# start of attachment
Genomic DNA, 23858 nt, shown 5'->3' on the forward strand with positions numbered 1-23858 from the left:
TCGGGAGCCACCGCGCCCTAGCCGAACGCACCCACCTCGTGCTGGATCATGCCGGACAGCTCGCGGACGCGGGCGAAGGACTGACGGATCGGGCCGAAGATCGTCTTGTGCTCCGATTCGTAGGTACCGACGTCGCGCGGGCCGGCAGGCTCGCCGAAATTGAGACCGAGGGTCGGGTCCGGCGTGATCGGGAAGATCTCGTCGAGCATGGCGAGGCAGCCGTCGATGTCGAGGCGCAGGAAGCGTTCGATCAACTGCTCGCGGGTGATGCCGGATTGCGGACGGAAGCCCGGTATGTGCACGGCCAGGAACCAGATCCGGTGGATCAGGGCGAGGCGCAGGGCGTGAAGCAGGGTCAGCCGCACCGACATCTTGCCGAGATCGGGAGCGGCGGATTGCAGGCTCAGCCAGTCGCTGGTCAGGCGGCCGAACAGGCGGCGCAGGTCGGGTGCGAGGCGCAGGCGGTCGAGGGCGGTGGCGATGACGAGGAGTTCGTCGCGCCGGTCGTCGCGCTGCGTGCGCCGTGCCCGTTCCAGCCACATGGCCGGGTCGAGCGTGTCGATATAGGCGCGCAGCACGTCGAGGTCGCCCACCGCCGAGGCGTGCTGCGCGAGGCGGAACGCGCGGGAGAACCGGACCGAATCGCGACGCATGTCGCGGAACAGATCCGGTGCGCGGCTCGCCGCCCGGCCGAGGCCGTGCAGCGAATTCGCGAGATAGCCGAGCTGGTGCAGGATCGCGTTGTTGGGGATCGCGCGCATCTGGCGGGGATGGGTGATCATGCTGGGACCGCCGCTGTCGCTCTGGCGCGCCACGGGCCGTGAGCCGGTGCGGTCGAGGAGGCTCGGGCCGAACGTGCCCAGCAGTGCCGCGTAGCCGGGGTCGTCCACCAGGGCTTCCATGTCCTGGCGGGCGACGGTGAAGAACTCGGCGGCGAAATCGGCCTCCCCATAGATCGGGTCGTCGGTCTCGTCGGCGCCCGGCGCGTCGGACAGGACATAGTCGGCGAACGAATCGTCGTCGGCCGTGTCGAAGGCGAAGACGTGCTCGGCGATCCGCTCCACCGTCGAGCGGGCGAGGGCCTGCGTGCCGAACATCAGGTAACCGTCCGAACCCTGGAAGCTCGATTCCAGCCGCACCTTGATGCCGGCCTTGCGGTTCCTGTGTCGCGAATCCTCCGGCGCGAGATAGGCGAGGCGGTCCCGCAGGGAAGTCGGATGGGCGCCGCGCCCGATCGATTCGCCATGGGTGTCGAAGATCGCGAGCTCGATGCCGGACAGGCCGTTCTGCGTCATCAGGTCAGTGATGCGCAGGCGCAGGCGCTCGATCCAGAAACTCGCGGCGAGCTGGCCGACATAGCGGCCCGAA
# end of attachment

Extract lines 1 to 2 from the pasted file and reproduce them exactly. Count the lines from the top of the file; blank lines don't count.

Genomic DNA, 23858 nt, shown 5'->3' on the forward strand with positions numbered 1-23858 from the left:
TCGGGAGCCACCGCGCCCTAGCCGAACGCACCCACCTCGTGCTGGATCATGCCGGACAGCTCGCGGACGCGGGCGAAGGACTGACGGATCGGGCCGAAGATCGTCTTGTGCTCCGATTCGTAGGTACCGACGTCGCGCGGGCCGGCAGGCTCGCCGAAATTGAGACCGAGGGTCGGGTCCGGCGTGATCGGGAAGATCTCGTCGAGCATGGCGAGGCAGCCGTCGATGTCGAGGCGCAGGAAGCGTTCGATCAACTGCTCGCGGGTGATGCCGGATTGCGGACGGAAGCCCGGTATGTGCACGGCCAGGAACCAGATCCGGTGGATCAGGGCGAGGCGCAGGGCGTGAAGCAGGGTCAGCCGCACCGACATCTTGCCGAGATCGGGAGCGGCGGATTGCAGGCTCAGCCAGTCGCTGGTCAGGCGGCCGAACAGGCGGCGCAGGTCGGGTGCGAGGCGCAGGCGGTCGAGGGCGGTGGCGATGACGAGGAGTTCGTCGCGCCGGTCGTCGCGCTGCGTGCGCCGTGCCCGTTCCAGCCACATGGCCGGGTCGAGCGTGTCGATATAGGCGCGCAGCACGTCGAGGTCGCCCACCGCCGAGGCGTGCTGCGCGAGGCGGAACGCGCGGGAGAACCGGACCGAATCGCGACGCATGTCGCGGAACAGATCCGGTGCGCGGCTCGCCGCCCGGCCGAGGCCGTGCAGCGAATTCGCGAGATAGCCGAGCTGGTGCAGGATCGCGTTGTTGGGGATCGCGCGCATCTGGCGGGGATGGGTGATCATGCTGGGACCGCCGCTGTCGCTCTGGCGCGCCACGGGCCGTGAGCCGGTGCGGTCGAGGAGGCTCGGGCCGAACGTGCCCAGCAGTGCCGCGTAGCCGGGGTCGTCCACCAGGGCTTCCATGTCCTGGCGGGCGACGGTGAAGAACTCGGCGGCGAAATCGGCCTCCCCATAGATCGGGTCGTCGGTCTCGTCGGCGCCCGGCGCGTCGGACAGGACATAGTCGGCGAACGAATCGTCGTCGGCCGTGTCGAAGGCGAAGACGTGCTCGGCGATCCGCTCCACCGTCGAGCGGGCGAGGGCCTGCGTGCCGAACATCAGGTAACCGTCCGAACCCTGGAAGCTCGATTCCAGCCGCACCTTGATGCCGGCCTTGCGGTTCCTGTGTCGCGAATCCTCCGGCGCGAGATAGGCGAGGCGGTCCCGCAGGGAAGTCGGATGGGCGCCGCGCCCGATCGATTCGCCATGGGTGTCGAAGATCGCGAGCTCGATGCCGGACAGGCCGTTCTGCGTCATCAGGTCAGTGATGCGCAGGCGCAGGCGCTCGATCCAGAAACTCGCGGCGAGCTGGCCGACATAGCGGCCCGAA